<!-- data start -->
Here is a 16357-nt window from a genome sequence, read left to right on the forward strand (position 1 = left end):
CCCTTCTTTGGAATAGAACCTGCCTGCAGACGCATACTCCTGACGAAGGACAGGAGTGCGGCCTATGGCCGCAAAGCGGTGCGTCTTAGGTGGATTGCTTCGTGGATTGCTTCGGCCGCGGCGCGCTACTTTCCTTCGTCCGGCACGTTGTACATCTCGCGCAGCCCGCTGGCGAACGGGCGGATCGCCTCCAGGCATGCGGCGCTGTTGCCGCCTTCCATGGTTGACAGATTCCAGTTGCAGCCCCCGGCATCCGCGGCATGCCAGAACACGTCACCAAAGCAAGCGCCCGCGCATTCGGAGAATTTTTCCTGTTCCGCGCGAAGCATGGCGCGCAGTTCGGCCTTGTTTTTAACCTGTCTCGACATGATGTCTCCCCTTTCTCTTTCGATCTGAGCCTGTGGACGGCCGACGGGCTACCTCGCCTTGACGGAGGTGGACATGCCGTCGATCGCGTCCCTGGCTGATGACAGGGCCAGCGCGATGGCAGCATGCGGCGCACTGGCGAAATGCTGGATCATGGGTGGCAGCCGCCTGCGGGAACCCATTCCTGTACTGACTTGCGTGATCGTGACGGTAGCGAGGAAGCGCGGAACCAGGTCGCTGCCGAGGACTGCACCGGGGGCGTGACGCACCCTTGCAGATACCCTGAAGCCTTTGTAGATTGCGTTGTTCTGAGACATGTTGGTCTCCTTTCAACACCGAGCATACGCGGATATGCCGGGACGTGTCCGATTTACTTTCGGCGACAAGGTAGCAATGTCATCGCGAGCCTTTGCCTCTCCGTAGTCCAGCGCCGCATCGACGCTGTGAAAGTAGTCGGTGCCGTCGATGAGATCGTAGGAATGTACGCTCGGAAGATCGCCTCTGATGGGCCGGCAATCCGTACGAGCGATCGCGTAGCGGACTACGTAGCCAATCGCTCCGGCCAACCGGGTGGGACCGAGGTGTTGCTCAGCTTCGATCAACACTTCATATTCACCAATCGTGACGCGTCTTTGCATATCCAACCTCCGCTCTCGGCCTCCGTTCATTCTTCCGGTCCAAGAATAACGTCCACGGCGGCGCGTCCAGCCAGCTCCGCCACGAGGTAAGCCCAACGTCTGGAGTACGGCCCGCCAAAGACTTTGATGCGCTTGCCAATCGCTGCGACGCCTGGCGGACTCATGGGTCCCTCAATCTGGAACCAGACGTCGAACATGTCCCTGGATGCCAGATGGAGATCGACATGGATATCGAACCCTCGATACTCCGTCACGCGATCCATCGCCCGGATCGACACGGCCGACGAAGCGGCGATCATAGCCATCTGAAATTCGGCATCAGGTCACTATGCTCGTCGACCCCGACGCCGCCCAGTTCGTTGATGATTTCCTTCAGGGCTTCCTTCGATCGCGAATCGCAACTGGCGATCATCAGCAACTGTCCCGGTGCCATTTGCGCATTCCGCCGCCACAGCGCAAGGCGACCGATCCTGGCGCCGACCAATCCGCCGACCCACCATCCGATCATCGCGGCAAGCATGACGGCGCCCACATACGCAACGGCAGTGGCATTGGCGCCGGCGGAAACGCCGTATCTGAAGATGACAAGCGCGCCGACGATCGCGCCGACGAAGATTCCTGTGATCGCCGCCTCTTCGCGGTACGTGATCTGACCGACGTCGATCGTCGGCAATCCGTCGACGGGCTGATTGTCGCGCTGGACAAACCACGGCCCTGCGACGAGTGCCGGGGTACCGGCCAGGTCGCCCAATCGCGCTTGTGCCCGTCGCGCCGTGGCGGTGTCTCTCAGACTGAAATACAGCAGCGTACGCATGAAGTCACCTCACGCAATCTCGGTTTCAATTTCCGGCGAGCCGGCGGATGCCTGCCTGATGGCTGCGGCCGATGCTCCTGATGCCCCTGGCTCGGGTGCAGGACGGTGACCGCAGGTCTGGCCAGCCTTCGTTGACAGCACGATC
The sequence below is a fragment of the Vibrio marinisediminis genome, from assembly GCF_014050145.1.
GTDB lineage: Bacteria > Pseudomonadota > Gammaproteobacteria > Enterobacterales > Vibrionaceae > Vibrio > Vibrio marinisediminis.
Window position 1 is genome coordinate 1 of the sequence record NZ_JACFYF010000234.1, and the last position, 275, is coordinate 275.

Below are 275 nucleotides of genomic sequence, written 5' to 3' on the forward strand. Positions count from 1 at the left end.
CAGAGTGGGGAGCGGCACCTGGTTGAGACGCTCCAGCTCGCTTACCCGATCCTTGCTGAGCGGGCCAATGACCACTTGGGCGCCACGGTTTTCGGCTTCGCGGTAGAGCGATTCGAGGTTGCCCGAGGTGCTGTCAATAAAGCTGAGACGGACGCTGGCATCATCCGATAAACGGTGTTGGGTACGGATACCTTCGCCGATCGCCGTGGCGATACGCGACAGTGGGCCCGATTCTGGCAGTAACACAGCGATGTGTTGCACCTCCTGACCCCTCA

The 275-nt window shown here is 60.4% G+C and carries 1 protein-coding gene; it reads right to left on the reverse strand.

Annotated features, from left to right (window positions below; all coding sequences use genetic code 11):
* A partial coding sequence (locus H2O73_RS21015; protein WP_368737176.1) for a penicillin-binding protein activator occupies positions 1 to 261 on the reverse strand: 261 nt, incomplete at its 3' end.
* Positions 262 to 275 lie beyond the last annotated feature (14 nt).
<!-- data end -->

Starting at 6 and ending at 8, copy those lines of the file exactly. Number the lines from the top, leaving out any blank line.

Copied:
Below are 275 nucleotides of genomic sequence, written 5' to 3' on the forward strand. Positions count from 1 at the left end.
CAGAGTGGGGAGCGGCACCTGGTTGAGACGCTCCAGCTCGCTTACCCGATCCTTGCTGAGCGGGCCAATGACCACTTGGGCGCCACGGTTTTCGGCTTCGCGGTAGAGCGATTCGAGGTTGCCCGAGGTGCTGTCAATAAAGCTGAGACGGACGCTGGCATCATCCGATAAACGGTGTTGGGTACGGATACCTTCGCCGATCGCCGTGGCGATACGCGACAGTGGGCCCGATTCTGGCAGTAACACAGCGATGTGTTGCACCTCCTGACCCCTCA

The 275-nt window shown here is 60.4% G+C and carries 1 protein-coding gene; it reads right to left on the reverse strand.